“Learning begins at birth, and the preparation for learning begins before birth. The investment we make as a nation in early learning will pay dividends for generations to come. Decades of research tell us that from infants and toddlers to preschoolers, early learning is the best investment we can make to prepare our children for a lifetime of success.”—HELP Chairman Tom Harkin (D-IA)
The Strong Start for America’s Children Act builds on the framework put forward by President Obama in his 2013 State of the Union Address and reflects Chairman Tom Harkin’s longstanding commitment to ensuring that learning begins at birth. This proposal would greatly increase access to and quality of programs that serve children from birth to kindergarten.
This bill consists of four measures that would:
- Accelerate states’ efforts to provide high-quality preschool to low and moderate income families;
- Increase the quality of infant and toddler care in center-based and family child care settings;
- Support quality improvements in the Child Care and Development Block Grant (CCDBG); and
- Encourage continued support for the Maternal, Infant, and Early Childhood Home Visiting (MIECHV) program.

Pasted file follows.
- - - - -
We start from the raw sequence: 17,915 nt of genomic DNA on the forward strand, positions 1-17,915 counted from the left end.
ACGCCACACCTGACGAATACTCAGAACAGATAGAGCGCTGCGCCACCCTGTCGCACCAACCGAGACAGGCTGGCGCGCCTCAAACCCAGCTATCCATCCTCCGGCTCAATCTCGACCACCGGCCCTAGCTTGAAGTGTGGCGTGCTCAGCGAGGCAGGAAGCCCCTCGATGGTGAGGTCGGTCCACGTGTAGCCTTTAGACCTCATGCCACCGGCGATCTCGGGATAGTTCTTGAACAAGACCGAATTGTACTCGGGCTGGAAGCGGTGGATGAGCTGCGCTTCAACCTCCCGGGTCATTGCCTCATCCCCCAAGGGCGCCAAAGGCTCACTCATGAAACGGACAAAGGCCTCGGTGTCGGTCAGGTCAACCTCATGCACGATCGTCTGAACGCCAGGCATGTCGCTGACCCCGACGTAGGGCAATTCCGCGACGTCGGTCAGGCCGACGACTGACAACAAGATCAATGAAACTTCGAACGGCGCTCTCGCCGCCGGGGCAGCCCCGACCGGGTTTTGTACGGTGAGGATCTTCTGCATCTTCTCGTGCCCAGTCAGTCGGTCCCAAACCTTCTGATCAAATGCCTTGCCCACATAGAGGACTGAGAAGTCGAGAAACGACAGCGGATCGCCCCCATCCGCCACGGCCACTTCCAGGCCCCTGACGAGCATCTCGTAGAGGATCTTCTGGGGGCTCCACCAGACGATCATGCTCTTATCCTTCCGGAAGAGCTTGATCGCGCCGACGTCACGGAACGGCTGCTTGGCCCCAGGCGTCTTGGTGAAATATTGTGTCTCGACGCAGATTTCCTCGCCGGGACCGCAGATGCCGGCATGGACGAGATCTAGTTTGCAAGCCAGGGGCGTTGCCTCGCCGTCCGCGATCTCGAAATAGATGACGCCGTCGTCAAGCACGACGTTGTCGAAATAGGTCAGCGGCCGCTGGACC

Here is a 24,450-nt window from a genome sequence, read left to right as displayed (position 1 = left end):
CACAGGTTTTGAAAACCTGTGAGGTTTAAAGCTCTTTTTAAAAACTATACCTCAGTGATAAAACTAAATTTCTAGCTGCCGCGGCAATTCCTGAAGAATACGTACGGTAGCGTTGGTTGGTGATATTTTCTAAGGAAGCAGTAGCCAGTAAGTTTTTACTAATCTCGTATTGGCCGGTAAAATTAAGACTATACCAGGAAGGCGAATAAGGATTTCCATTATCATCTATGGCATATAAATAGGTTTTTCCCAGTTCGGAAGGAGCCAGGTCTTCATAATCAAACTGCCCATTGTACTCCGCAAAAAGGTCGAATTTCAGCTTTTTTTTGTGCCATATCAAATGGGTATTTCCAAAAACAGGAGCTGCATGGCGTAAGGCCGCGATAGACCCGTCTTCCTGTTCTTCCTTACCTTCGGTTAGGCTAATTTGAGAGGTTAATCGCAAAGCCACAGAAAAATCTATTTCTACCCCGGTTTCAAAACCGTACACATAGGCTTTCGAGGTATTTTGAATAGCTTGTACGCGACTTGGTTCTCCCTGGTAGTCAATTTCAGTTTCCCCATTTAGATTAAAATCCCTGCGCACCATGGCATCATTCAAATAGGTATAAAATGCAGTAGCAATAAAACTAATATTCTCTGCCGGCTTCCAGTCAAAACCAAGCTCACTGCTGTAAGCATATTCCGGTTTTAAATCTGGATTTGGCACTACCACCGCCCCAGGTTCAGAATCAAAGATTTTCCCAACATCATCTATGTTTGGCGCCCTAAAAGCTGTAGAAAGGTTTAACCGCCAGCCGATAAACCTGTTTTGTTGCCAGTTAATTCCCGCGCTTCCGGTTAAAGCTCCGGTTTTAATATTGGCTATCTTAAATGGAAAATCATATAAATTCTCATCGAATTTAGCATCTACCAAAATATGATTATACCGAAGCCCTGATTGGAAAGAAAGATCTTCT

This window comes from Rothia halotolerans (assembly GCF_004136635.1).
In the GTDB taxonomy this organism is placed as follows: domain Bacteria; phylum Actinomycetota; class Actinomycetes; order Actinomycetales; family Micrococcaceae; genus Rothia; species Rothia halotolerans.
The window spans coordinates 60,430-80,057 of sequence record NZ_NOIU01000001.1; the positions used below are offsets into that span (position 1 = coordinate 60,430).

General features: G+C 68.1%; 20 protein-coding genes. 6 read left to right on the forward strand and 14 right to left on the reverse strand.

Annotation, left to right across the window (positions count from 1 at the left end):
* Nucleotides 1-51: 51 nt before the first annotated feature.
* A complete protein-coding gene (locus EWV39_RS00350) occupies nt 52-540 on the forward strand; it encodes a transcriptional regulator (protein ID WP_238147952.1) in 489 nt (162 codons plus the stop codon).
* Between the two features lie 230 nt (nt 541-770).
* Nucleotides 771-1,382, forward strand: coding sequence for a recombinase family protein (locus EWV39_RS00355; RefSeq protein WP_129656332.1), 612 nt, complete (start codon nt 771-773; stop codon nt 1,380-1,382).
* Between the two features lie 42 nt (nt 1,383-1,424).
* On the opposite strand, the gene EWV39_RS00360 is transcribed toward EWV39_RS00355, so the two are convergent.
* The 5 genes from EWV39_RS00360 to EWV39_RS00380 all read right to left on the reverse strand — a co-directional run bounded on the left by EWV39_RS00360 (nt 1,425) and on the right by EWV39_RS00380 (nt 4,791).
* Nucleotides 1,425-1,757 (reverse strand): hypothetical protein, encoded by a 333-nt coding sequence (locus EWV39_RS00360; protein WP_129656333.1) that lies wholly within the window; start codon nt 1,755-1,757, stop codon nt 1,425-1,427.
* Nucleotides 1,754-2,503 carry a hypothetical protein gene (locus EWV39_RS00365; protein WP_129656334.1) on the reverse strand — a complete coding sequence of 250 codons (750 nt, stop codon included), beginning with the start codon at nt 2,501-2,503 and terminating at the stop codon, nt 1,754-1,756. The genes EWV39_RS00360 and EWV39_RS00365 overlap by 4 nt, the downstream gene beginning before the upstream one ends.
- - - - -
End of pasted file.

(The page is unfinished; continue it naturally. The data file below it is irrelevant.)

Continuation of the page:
TITLE I – PRESCHOOL FOR ALL
Preschool Formula Program: This would authorize a formula program to states for the purpose of providing universal, voluntary pre-kindergarten. States will distribute funds to local entities – which may include districts, schools, Head Start programs or licensed child care providers – that meet high-quality standards. Funds would be disbursed based on a state’s share of four-year olds living at or below 200% of the poverty line. States or local entities would first have to provide universal access to four-year olds before serving three-year olds.
States would have the ability to reserve up to 15% of the formula funds they receive to serve infants and toddlers through high-quality providers – if states chose to exercise this option they would have to ensure that infants and toddlers would enter into the state’s high-quality pre-kindergarten programs once they reached age three.
Preschool Development Grant Program: This would authorize competitive grants solely for states not receiving preschool formula grants. The purpose would be to increase capacity in states to position them for preschool formula grants and to improve states’ systems of early childhood. The Department of Education would make awards to help: 1) states with small state-funded preschool programs expand such programs; or 2) states without any state-funded preschool programs to establish them.
TITLE II – EARLY LEARNING QUALITY PARTNERSHIPS
This would authorize $4 billion for Early Head Start-child care partnerships. Early Head Start providers, which serve infants and toddlers, would partner with local center-based and family child care to improve the quality of their infant and toddler care. These partnerships would be funded through the existing Early Head Start
Source: Administration for Children and Families